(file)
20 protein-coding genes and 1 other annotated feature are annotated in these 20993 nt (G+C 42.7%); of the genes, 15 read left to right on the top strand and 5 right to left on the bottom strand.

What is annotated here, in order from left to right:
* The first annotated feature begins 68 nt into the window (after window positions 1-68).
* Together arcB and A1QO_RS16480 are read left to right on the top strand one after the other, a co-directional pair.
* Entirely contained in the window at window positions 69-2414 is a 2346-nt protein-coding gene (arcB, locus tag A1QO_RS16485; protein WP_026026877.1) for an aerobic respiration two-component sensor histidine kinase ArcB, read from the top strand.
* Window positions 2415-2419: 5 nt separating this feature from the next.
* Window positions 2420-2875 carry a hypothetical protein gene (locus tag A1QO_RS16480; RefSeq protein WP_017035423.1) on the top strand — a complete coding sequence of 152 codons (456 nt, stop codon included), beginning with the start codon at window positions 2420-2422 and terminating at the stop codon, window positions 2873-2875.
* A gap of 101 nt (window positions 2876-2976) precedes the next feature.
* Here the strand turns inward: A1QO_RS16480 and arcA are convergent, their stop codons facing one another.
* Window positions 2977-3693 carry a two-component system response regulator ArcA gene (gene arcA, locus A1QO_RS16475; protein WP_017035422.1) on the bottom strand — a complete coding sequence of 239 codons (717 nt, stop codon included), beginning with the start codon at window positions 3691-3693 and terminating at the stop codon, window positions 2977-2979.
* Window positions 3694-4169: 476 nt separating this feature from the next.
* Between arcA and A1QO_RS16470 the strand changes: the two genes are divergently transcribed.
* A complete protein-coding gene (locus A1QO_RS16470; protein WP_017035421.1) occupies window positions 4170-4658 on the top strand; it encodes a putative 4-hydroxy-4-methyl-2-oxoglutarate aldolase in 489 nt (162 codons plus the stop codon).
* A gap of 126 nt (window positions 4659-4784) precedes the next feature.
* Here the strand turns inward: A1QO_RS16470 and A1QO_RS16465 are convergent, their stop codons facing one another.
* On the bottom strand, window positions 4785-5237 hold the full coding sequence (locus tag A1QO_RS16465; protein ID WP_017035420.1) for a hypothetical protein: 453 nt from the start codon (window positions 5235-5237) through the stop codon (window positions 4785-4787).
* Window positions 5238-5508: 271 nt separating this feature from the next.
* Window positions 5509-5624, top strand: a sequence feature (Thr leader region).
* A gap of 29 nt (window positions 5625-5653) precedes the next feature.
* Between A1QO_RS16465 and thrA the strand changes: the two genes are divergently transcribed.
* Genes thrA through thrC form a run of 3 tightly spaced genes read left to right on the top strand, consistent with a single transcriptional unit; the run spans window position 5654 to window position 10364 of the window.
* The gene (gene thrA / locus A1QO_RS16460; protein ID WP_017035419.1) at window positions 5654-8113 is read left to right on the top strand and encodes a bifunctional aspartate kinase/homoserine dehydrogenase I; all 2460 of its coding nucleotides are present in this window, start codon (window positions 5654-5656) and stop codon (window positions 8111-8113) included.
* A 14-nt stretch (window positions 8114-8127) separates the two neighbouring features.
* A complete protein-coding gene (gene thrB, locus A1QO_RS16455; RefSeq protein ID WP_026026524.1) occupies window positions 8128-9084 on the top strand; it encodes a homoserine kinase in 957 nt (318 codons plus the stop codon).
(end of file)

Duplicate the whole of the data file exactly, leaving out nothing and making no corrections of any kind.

20 protein-coding genes and 1 other annotated feature are annotated in these 20993 nt (G+C 42.7%); of the genes, 15 read left to right on the top strand and 5 right to left on the bottom strand.

What is annotated here, in order from left to right:
* The first annotated feature begins 68 nt into the window (after window positions 1-68).
* Together arcB and A1QO_RS16480 are read left to right on the top strand one after the other, a co-directional pair.
* Entirely contained in the window at window positions 69-2414 is a 2346-nt protein-coding gene (arcB, locus tag A1QO_RS16485; protein WP_026026877.1) for an aerobic respiration two-component sensor histidine kinase ArcB, read from the top strand.
* Window positions 2415-2419: 5 nt separating this feature from the next.
* Window positions 2420-2875 carry a hypothetical protein gene (locus tag A1QO_RS16480; RefSeq protein WP_017035423.1) on the top strand — a complete coding sequence of 152 codons (456 nt, stop codon included), beginning with the start codon at window positions 2420-2422 and terminating at the stop codon, window positions 2873-2875.
* A gap of 101 nt (window positions 2876-2976) precedes the next feature.
* Here the strand turns inward: A1QO_RS16480 and arcA are convergent, their stop codons facing one another.
* Window positions 2977-3693 carry a two-component system response regulator ArcA gene (gene arcA, locus A1QO_RS16475; protein WP_017035422.1) on the bottom strand — a complete coding sequence of 239 codons (717 nt, stop codon included), beginning with the start codon at window positions 3691-3693 and terminating at the stop codon, window positions 2977-2979.
* Window positions 3694-4169: 476 nt separating this feature from the next.
* Between arcA and A1QO_RS16470 the strand changes: the two genes are divergently transcribed.
* A complete protein-coding gene (locus A1QO_RS16470; protein WP_017035421.1) occupies window positions 4170-4658 on the top strand; it encodes a putative 4-hydroxy-4-methyl-2-oxoglutarate aldolase in 489 nt (162 codons plus the stop codon).
* A gap of 126 nt (window positions 4659-4784) precedes the next feature.
* Here the strand turns inward: A1QO_RS16470 and A1QO_RS16465 are convergent, their stop codons facing one another.
* On the bottom strand, window positions 4785-5237 hold the full coding sequence (locus tag A1QO_RS16465; protein ID WP_017035420.1) for a hypothetical protein: 453 nt from the start codon (window positions 5235-5237) through the stop codon (window positions 4785-4787).
* Window positions 5238-5508: 271 nt separating this feature from the next.
* Window positions 5509-5624, top strand: a sequence feature (Thr leader region).
* A gap of 29 nt (window positions 5625-5653) precedes the next feature.
* Between A1QO_RS16465 and thrA the strand changes: the two genes are divergently transcribed.
* Genes thrA through thrC form a run of 3 tightly spaced genes read left to right on the top strand, consistent with a single transcriptional unit; the run spans window position 5654 to window position 10364 of the window.
* The gene (gene thrA / locus A1QO_RS16460; protein ID WP_017035419.1) at window positions 5654-8113 is read left to right on the top strand and encodes a bifunctional aspartate kinase/homoserine dehydrogenase I; all 2460 of its coding nucleotides are present in this window, start codon (window positions 5654-5656) and stop codon (window positions 8111-8113) included.
* A 14-nt stretch (window positions 8114-8127) separates the two neighbouring features.
* A complete protein-coding gene (gene thrB, locus A1QO_RS16455; RefSeq protein ID WP_026026524.1) occupies window positions 8128-9084 on the top strand; it encodes a homoserine kinase in 957 nt (318 codons plus the stop codon).